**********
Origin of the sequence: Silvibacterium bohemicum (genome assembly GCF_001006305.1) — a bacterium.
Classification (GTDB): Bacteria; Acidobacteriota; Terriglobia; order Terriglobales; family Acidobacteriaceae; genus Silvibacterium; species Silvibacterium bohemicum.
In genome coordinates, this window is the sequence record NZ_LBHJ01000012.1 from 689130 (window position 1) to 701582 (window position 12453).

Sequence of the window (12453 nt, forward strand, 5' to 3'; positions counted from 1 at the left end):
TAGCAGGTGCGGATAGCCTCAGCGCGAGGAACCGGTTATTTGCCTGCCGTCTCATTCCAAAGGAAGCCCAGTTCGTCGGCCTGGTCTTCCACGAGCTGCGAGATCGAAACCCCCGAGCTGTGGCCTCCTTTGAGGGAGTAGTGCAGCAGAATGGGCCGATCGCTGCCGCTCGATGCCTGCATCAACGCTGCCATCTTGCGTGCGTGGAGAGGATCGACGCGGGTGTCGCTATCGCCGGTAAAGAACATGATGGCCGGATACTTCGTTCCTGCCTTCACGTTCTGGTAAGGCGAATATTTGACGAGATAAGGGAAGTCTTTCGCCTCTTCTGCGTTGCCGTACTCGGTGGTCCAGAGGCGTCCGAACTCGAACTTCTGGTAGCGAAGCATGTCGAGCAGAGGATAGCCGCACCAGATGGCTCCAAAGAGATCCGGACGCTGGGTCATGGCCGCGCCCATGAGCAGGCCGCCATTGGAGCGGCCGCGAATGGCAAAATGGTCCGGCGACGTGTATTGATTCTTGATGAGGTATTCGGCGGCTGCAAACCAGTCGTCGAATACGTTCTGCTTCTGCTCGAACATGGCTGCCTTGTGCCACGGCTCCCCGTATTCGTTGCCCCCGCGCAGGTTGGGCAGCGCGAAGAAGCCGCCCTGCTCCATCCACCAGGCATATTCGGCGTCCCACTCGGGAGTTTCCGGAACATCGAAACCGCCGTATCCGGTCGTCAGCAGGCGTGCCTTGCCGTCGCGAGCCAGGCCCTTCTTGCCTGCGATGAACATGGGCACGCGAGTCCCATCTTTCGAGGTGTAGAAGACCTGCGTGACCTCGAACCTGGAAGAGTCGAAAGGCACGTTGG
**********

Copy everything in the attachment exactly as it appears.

Origin of the sequence: Silvibacterium bohemicum (genome assembly GCF_001006305.1) — a bacterium.
Classification (GTDB): Bacteria; Acidobacteriota; Terriglobia; order Terriglobales; family Acidobacteriaceae; genus Silvibacterium; species Silvibacterium bohemicum.
In genome coordinates, this window is the sequence record NZ_LBHJ01000012.1 from 689130 (window position 1) to 701582 (window position 12453).

Sequence of the window (12453 nt, forward strand, 5' to 3'; positions counted from 1 at the left end):
TAGCAGGTGCGGATAGCCTCAGCGCGAGGAACCGGTTATTTGCCTGCCGTCTCATTCCAAAGGAAGCCCAGTTCGTCGGCCTGGTCTTCCACGAGCTGCGAGATCGAAACCCCCGAGCTGTGGCCTCCTTTGAGGGAGTAGTGCAGCAGAATGGGCCGATCGCTGCCGCTCGATGCCTGCATCAACGCTGCCATCTTGCGTGCGTGGAGAGGATCGACGCGGGTGTCGCTATCGCCGGTAAAGAACATGATGGCCGGATACTTCGTTCCTGCCTTCACGTTCTGGTAAGGCGAATATTTGACGAGATAAGGGAAGTCTTTCGCCTCTTCTGCGTTGCCGTACTCGGTGGTCCAGAGGCGTCCGAACTCGAACTTCTGGTAGCGAAGCATGTCGAGCAGAGGATAGCCGCACCAGATGGCTCCAAAGAGATCCGGACGCTGGGTCATGGCCGCGCCCATGAGCAGGCCGCCATTGGAGCGGCCGCGAATGGCAAAATGGTCCGGCGACGTGTATTGATTCTTGATGAGGTATTCGGCGGCTGCAAACCAGTCGTCGAATACGTTCTGCTTCTGCTCGAACATGGCTGCCTTGTGCCACGGCTCCCCGTATTCGTTGCCCCCGCGCAGGTTGGGCAGCGCGAAGAAGCCGCCCTGCTCCATCCACCAGGCATATTCGGCGTCCCACTCGGGAGTTTCCGGAACATCGAAACCGCCGTATCCGGTCGTCAGCAGGCGTGCCTTGCCGTCGCGAGCCAGGCCCTTCTTGCCTGCGATGAACATGGGCACGCGAGTCCCATCTTTCGAGGTGTAGAAGACCTGCGTGACCTCGAACCTGGAAGAGTCGAAAGGCACGTTGG